Benefits of financial literacy
Existing empirical evidence shows that adults in both developed and emerging economies who have been exposed to financial education are subsequently more likely than others to save and plan for retirement (Bernheim, Garrett, and Maki, 2001; Cole, Sampson, and Zia, 2010; Lusardi, 2009). This evidence suggests a link between financial education and outcomes; it indicates that improved levels of financial literacy can lead to positive behavioural change.
Other research, stemming largely from developed countries, and the United States in particular, indicates a number of potential benefits of being financially literate. There is mounting evidence that those with higher financial literacy are better able to manage their money, participate in the stock market and perform better on their portfolio choice, and that they are more likely to choose mutual funds with lower fees (Hastings and Tejeda- Ashton, 2008; Hilgert, Hogarth, and Beverly, 2003; Lusardi and Mitchell, 2008; Lusardi and Mitchell, 2011; Stango and Zinman, 2009; van Rooij, Lusardi, and Alessie, 2011; Yoong, 2011). Moreover, those who have greater financial knowledge are more likely to accumulate higher amounts of wealth (Lusardi and Mitchell, 2011).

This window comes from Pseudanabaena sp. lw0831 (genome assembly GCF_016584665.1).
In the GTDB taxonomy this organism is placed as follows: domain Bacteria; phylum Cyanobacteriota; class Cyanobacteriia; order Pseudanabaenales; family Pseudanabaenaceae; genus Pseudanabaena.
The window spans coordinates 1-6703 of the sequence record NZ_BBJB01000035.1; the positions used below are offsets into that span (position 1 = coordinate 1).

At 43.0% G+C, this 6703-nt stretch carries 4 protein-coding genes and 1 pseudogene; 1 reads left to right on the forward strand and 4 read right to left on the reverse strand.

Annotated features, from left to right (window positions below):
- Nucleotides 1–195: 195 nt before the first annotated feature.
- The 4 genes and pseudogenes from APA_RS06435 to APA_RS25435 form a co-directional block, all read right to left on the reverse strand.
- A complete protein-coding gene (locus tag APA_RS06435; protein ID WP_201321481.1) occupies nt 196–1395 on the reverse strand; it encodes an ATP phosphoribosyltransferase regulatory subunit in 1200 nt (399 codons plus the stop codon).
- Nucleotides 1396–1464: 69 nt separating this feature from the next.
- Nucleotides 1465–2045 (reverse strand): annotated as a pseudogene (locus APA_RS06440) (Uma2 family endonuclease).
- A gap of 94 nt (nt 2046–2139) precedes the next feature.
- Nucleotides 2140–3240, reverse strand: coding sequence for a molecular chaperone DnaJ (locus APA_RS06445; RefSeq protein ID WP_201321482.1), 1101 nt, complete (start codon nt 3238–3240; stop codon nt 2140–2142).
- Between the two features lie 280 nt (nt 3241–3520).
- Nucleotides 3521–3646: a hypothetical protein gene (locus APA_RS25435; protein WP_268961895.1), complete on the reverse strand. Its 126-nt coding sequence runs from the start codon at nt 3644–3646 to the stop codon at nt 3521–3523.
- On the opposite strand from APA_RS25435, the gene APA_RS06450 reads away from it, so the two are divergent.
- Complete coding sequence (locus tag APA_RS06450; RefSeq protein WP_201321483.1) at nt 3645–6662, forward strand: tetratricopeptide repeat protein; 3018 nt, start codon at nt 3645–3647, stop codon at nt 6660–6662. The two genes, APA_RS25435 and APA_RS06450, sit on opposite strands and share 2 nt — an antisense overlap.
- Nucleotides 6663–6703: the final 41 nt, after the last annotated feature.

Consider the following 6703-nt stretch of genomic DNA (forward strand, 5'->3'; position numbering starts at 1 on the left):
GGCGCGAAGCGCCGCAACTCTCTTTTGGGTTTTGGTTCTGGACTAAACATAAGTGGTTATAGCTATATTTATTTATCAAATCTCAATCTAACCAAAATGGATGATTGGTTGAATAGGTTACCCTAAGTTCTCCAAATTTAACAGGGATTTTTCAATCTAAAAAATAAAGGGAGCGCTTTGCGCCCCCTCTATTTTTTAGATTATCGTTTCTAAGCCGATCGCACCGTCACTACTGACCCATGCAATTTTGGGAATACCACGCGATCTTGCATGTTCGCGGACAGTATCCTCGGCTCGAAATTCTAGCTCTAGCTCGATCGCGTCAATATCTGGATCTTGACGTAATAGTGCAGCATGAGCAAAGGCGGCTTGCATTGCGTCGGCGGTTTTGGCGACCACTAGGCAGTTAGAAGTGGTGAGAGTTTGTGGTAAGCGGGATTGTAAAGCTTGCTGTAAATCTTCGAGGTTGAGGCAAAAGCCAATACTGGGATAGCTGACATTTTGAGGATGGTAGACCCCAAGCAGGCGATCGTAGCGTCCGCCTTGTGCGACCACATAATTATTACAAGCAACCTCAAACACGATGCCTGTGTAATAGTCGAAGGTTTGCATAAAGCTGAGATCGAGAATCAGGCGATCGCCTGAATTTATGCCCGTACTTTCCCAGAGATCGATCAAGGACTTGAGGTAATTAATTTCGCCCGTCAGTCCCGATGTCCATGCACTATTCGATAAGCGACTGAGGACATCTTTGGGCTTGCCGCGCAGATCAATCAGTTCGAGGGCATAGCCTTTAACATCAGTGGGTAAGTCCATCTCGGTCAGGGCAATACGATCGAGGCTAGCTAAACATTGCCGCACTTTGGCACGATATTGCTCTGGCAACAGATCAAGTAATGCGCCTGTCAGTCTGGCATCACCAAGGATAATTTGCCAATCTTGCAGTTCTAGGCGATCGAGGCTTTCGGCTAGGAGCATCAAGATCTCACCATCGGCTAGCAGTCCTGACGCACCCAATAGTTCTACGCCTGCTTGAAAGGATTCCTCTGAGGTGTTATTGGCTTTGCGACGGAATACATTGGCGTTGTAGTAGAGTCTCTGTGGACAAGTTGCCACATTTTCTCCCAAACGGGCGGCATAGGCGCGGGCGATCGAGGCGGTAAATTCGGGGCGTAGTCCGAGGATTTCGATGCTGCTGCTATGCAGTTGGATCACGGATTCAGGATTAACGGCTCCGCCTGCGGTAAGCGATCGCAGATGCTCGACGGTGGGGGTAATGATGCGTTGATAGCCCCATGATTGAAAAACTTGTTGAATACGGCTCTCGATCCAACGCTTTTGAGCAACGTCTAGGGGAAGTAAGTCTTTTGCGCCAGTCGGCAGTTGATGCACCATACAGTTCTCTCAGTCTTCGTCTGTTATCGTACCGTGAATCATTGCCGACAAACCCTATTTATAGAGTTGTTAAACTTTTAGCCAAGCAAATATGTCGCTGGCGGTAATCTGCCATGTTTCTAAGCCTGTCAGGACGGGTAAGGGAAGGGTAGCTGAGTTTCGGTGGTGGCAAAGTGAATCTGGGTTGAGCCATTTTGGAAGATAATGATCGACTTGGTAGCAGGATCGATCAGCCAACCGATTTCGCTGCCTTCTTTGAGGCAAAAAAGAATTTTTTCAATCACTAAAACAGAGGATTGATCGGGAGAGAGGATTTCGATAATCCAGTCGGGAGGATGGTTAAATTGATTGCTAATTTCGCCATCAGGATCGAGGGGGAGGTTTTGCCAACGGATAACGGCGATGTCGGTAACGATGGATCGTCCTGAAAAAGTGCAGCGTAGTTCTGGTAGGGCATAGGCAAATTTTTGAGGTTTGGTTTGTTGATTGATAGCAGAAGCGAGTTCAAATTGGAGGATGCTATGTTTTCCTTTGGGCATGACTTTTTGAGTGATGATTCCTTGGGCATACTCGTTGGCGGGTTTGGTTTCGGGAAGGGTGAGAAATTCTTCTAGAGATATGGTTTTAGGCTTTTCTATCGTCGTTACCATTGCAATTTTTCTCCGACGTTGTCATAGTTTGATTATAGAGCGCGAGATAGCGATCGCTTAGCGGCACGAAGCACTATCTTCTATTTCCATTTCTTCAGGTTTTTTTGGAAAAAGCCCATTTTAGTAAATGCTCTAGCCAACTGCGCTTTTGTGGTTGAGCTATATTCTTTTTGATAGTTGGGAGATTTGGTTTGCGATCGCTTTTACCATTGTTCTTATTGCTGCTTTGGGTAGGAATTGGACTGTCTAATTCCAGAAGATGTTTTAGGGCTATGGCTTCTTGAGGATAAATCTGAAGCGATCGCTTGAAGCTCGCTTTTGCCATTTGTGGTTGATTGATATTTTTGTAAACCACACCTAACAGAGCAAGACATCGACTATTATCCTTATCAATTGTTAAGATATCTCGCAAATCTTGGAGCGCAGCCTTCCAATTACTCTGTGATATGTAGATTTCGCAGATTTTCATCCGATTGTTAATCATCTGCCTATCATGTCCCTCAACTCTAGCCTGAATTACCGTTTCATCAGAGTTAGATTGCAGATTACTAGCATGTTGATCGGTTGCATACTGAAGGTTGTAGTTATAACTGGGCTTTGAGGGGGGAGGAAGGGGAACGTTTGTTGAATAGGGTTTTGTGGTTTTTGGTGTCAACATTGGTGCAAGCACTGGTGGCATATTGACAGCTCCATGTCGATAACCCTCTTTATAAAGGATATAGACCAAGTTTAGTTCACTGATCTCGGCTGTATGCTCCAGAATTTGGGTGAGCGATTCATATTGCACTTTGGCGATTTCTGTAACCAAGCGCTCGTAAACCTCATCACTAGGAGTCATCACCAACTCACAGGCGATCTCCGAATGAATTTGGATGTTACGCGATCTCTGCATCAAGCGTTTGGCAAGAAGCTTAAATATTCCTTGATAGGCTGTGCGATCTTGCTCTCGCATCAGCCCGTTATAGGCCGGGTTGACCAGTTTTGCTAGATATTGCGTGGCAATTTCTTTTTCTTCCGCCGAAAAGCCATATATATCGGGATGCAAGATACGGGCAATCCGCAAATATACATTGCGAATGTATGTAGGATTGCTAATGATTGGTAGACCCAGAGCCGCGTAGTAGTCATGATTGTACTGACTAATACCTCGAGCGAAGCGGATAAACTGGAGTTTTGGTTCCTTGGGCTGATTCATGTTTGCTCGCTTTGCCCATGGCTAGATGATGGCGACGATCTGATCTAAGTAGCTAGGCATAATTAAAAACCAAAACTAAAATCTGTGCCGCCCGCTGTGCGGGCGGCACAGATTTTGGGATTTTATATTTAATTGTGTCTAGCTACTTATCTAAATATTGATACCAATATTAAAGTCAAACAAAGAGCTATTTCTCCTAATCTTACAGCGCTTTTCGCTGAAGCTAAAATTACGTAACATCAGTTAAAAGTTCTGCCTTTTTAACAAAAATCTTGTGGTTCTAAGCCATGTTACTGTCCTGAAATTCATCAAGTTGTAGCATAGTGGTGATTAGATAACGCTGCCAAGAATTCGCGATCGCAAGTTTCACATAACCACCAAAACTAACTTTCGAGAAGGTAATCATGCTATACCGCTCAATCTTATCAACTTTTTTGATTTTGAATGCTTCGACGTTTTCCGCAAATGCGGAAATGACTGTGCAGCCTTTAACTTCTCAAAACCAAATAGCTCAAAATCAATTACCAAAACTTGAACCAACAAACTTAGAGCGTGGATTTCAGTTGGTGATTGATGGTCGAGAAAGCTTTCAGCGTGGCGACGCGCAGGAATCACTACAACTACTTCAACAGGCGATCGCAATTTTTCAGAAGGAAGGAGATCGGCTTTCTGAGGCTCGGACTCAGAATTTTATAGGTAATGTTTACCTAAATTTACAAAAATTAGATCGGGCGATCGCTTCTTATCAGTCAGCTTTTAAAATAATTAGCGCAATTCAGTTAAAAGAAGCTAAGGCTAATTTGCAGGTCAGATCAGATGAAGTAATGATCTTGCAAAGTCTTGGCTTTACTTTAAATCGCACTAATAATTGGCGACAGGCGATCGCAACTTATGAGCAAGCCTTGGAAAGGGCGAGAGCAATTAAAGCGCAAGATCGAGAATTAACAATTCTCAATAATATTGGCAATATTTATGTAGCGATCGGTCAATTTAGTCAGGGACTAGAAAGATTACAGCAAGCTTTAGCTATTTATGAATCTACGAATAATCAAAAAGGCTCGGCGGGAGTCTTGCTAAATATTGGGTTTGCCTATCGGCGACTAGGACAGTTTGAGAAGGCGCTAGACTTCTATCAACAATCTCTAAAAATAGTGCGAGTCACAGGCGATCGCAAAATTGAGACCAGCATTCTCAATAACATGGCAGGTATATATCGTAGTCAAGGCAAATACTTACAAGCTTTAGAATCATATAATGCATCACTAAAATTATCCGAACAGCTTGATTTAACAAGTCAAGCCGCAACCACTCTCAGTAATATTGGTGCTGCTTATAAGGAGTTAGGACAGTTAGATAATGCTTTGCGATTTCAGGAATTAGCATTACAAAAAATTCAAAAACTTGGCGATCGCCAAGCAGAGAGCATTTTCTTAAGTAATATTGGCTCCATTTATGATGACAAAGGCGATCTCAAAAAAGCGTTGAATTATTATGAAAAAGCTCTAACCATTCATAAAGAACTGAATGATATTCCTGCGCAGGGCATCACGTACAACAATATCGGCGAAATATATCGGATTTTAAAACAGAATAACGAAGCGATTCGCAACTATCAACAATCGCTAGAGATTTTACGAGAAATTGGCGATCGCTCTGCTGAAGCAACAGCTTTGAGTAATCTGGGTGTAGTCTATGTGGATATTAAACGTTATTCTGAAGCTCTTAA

Higher levels of financial literacy have been found to be related not only to asset building but also to credit and debt management, with more financially literate individuals opting for less costly mortgages and avoiding high interest payments and additional fees (Gerardi, et al., 2010; Lusardi and Tufano, 2009a, 2009b; Moore, 2003).
In addition to the benefits identified for individuals, financial literacy is important to economic and financial stability for a number of reasons. Financially literate consumers can make more informed decisions and demand higher quality services, which will encourage competition and innovation in the market. They are also less likely to react to market conditions in unpredictable ways, less likely to make unfounded complaints and more likely to take appropriate steps to manage the risks transferred to them. All of these factors will lead to a more efficient financial services sector and potentially less costly financial regulatory and supervisory requirements. They can also ultimately help in reducing government aid (and taxation) aimed at assisting those who have taken unwise financial decisions - or no decision at all.